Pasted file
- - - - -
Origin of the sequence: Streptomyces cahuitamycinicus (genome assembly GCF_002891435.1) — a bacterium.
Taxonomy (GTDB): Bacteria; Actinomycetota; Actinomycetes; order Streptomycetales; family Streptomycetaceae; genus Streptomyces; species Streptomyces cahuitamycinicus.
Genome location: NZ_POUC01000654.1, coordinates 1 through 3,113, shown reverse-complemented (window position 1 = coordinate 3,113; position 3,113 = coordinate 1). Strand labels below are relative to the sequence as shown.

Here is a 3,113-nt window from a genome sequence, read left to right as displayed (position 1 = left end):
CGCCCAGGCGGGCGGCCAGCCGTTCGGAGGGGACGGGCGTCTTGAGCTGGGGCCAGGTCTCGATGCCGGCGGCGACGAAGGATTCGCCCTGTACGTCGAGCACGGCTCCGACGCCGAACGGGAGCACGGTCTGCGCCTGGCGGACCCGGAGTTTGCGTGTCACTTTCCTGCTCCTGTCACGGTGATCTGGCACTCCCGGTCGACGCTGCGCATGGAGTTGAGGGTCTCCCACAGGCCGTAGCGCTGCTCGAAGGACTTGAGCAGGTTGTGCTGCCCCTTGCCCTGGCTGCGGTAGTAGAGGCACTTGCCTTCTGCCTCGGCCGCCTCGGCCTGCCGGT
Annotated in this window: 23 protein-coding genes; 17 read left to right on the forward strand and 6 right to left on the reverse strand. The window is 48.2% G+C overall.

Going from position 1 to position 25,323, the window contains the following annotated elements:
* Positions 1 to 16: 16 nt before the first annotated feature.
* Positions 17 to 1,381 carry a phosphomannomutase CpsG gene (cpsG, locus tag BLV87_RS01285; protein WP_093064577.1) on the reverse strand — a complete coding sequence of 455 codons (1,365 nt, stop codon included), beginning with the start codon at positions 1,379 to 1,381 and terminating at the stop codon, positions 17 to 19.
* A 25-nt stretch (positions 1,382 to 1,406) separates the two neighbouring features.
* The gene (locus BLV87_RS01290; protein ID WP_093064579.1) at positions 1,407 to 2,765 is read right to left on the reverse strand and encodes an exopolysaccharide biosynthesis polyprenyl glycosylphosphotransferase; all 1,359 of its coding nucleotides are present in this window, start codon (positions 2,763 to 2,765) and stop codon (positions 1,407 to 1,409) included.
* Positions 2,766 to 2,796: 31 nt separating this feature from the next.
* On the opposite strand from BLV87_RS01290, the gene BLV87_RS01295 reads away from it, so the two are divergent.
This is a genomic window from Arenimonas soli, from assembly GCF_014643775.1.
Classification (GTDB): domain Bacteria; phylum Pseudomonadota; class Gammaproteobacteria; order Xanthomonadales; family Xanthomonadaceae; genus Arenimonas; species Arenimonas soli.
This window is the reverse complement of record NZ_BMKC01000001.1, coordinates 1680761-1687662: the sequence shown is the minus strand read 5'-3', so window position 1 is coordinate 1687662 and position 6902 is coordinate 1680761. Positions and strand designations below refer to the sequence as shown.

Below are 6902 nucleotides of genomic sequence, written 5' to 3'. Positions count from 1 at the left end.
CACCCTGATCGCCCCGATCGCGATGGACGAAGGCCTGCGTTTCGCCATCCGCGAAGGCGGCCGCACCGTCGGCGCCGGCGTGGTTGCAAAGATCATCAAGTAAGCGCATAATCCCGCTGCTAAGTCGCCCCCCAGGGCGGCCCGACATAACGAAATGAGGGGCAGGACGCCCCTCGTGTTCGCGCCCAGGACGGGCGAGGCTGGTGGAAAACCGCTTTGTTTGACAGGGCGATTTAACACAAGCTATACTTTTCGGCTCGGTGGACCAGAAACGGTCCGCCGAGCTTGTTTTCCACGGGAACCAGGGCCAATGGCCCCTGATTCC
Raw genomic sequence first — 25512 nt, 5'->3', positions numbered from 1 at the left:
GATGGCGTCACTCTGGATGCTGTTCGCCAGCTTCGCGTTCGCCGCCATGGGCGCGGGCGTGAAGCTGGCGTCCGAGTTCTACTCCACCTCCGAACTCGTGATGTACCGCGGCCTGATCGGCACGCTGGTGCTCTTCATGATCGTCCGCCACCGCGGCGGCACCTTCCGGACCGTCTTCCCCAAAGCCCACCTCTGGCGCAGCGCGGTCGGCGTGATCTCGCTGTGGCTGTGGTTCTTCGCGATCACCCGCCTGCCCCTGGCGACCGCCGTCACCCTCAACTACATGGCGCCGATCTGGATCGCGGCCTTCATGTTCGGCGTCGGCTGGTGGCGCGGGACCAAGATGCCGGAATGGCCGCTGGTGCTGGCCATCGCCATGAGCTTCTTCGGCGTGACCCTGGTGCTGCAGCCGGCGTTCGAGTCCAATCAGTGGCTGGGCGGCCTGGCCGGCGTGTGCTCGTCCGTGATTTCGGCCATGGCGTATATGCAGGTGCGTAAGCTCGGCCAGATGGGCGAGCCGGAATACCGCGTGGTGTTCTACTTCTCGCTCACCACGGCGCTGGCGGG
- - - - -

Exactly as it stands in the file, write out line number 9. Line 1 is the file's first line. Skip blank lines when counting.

* Positions 17 to 1,381 carry a phosphomannomutase CpsG gene (cpsG, locus tag BLV87_RS01285; protein WP_093064577.1) on the reverse strand — a complete coding sequence of 455 codons (1,365 nt, stop codon included), beginning with the start codon at positions 1,379 to 1,381 and terminating at the stop codon, positions 17 to 19.